Had Implants 4 Years Ago, Left Breast Feels As if Its Moved to Armpit Area.Is This Normal?

Had reconstructive surgery 4 years ago with saline implants. Left breast is now hanging differently from right and feels as if it has moved toward arm pit area. Is this normal? Is there any way to fix this without surgery?

Doctor Answers 11

See your surgeon

If your implant feels firmer and has raised up to a higher position, this could be a sign of capsular contracture. Please see your surgeon for a physical examination. Best of luck.

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Implant in axilla

Unfortunately this can happen with time specially if you also had an axillary dissection on that same side.  This can be improved but would require a revision of your reconstruction. 

Ernesto Hayn, MD
West Palm Beach Plastic Surgeon

Breast implants, breast augmentation

An implant moving towards the armpit at this point could be a capsular contracture. You should see a plastic surgeon as this may need to be corrected.

 

David L. Abramson, MD
New York Plastic Surgeon
3.0 out of 5 stars 6 reviews

It can happen and can be fixed

The problem of your implants moving laterally is not uncommon and fortunately can be fixed.  This does require another surgery though.  The same incision can be used so there are no new scars.  The "pocket" can be made smaller so that the implant stays on your chest and the same implant can be used so you don't have to buy another implant.  Good luck!

Moving breast implant

It would be best if you could post before and after pictures.  However, what you are describing can happen - especially with breast reconstruction.  The reason is that the normal supportive tissues are disrupted with mastectomy.  Additionally, the implant pocket is less defined.  In many cases, dermal products such as Alloderm can be used to make a sling to position the implant.  You may want to discuss your options with your surgeon.

 

Good Luck.

David Shafer, MD
New York Plastic Surgeon
5.0 out of 5 stars 63 reviews

Implant moving to the armpit

I am afraid a breast implant moving towards the armpit is not 'normal'. It indicates possible capsular contracture displacing the implant. Unfortunately surgery is the only solution.

Anindya Lahiri, FRCS (Plast)
Birmingham Plastic Surgeon
5.0 out of 5 stars 9 reviews

Breast asymmetry following reconstruction with saline implants

What you are describing sounds like a possible capsular contracture with implant displacement, though it is impossible to tell without photos.  Depending upon the extent of the malposition, you will probably require surgical revision.  You should arrange for follow-up evaluation by your plastic surgeon.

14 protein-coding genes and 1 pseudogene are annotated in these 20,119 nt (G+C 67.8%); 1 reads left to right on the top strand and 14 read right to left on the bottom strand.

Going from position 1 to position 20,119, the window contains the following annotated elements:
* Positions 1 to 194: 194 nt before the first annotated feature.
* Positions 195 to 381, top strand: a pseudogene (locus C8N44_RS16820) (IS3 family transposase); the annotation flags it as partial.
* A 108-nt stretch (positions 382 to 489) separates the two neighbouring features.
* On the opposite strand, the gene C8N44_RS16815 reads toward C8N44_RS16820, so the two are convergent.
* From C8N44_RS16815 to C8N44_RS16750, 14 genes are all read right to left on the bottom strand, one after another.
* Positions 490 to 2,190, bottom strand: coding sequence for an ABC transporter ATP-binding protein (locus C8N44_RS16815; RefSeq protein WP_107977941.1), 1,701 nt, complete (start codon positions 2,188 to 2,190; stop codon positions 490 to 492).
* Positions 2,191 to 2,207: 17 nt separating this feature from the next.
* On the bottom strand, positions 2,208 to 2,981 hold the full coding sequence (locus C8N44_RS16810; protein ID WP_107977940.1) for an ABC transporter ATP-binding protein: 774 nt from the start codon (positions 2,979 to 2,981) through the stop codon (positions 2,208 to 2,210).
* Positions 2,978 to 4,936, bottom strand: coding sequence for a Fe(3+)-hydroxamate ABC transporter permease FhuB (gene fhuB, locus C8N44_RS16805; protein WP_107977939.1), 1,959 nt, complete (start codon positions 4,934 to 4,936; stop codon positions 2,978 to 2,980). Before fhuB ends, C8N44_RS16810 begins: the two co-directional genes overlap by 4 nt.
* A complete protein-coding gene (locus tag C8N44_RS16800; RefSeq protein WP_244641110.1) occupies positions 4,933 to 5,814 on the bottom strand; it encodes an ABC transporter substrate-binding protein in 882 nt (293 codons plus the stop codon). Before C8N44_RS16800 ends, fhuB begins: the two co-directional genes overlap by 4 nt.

Good luck

My response to your question/post does not represent formal medical advice or constitute a doctor patient relationship. You should continue to follow-up with your plastic surgeon in order to receive a formal evaluation and maintain your doctor patient relationship.

Craig S. Rock, MD
Houston Plastic Surgeon
5.0 out of 5 stars 20 reviews

Breast implant issues

WIthtou photos it is hard to say, but if the implants are falling into your armpit, it sounds likeyou may need a revision.

Steven Wallach, MD
Manhattan Plastic Surgeon
4.5 out of 5 stars 18 reviews

Had Implants 4 Years Ago, Left Breast Feels As if Its Moved to Armpit Area.Is This Normal?

Sorry for your issue but surgery seems to be the only option for you. But you did not post a photo so very hard to advise. See your PS ASAP to discuss. 

Misshapen breast after breast implant and capsular contracture

It is most likely a capsular contracture that has shifted the implant out of position and is most likely only treatable by further surgery.

My response to your question/post does not represent formal medical advice or constitute a doctor patient relationship. You need to consult with i.e. personally see a board certified plastic surgeon in order to receive a formal evaluation and develop a doctor patient relationship.

Aaron Stone, MD
Los Angeles Plastic Surgeon

These answers are for educational purposes and should not be relied upon as a substitute for medical advice you may receive from your physician. If you have a medical emergency, please call 911. These answers do not constitute or initiate a patient/doctor relationship.